Far too many amateurs confuse RF and DC grounds, which leads to misunderstandings about the differences in DC ground and groundplane.
At low frequencies, a vehicle represents a capacitance to ground, not a groundplane. The losses involved are referred to as ground losses.
As the frequency is raised, the vehicle starts acting more like a groundplane. At VHF frequencies, it can act easily as a groundplane if the mounting scheme is sufficient.
A mag mount may indeed be DC grounded which doesn't mean a thing with respect to RF ground. A mag mount capacitively couples to the groundplane (in this case the vehicle under it), just like a vehicle capacitively couples to the ground at HF frequencies and adds losses.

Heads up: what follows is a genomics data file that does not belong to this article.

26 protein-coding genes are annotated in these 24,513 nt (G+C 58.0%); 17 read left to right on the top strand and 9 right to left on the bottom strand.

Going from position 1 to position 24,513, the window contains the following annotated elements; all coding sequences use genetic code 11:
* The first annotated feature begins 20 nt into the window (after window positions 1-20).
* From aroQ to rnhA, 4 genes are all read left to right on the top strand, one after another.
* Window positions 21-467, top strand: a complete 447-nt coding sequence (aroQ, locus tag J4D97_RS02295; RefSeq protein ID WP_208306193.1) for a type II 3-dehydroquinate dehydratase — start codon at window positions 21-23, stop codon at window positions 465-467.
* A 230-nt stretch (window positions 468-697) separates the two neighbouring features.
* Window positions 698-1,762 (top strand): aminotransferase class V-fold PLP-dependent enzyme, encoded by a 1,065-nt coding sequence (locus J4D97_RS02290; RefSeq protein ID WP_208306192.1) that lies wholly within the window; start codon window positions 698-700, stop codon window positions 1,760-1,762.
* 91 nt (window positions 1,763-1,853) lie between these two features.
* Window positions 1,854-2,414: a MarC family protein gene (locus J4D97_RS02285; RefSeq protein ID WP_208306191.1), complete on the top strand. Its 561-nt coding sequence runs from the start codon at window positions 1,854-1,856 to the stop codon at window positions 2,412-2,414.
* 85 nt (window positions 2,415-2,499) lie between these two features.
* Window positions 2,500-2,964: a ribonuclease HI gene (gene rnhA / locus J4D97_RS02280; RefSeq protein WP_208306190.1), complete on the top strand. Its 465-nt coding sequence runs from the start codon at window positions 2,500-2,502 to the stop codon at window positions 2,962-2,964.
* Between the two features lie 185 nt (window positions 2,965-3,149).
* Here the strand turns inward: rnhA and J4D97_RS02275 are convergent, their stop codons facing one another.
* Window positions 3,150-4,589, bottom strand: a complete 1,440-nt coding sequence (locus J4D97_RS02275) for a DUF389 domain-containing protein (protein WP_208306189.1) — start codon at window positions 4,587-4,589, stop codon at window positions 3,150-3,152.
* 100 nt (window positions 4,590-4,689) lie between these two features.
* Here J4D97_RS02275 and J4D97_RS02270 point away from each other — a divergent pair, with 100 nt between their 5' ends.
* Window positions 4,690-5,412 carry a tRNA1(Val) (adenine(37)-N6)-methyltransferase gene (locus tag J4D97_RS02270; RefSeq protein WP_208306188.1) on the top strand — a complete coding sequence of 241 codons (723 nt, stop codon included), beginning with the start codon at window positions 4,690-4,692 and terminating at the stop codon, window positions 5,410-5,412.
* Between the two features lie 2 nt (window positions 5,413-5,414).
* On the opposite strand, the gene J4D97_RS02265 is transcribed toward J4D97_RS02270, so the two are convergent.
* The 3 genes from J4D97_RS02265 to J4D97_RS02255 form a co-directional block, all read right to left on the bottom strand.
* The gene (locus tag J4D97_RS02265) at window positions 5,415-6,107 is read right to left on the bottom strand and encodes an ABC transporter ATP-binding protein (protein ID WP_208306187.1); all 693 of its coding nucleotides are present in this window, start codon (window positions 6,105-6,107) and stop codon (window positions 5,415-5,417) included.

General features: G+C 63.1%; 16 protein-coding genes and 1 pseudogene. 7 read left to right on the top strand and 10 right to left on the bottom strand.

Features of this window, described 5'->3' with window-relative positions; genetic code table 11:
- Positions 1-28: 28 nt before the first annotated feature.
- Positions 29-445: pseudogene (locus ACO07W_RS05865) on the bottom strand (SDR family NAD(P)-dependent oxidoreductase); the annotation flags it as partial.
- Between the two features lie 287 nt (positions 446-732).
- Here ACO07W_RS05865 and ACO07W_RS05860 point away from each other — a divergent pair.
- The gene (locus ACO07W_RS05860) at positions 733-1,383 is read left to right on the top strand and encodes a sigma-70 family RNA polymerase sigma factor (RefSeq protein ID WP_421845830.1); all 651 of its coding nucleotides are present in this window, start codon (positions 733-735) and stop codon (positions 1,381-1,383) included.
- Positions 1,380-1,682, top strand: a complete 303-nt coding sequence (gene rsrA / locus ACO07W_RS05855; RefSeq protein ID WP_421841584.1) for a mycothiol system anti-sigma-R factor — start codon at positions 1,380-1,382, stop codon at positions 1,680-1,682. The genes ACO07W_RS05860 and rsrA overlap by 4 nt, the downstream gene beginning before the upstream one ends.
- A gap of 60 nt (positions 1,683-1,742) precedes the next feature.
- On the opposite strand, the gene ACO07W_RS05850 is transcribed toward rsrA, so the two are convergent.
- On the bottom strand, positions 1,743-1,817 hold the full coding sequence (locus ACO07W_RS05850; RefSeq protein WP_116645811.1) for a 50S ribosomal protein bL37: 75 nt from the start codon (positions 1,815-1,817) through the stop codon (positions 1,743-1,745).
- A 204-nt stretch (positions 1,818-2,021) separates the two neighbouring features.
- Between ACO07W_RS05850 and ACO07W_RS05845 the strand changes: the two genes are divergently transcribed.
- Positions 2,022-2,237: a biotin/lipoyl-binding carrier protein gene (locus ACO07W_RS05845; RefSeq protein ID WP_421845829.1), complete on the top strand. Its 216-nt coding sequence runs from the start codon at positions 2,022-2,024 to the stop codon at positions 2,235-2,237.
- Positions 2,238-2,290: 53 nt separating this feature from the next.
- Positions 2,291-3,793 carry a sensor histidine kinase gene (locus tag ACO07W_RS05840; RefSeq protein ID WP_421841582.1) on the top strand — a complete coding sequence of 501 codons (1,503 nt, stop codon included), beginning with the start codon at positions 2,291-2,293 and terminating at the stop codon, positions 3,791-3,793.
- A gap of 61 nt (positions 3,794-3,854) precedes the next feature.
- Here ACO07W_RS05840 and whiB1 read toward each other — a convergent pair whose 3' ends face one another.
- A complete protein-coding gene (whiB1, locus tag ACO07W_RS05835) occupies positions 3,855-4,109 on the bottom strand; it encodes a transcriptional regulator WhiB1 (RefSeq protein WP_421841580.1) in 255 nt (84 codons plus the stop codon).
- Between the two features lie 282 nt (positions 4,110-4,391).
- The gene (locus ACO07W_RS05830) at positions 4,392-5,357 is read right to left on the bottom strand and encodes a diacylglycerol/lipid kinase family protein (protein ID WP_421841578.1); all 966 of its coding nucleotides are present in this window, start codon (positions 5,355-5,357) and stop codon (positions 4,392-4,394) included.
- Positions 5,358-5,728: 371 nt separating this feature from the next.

The worse aspect to mag mounts has nothing to do with their additional ground losses however. It's the safety concerns should you have a crash. There has already been one reported case of a death caused by one, and most vehicle insurance plans do not cover such a loss.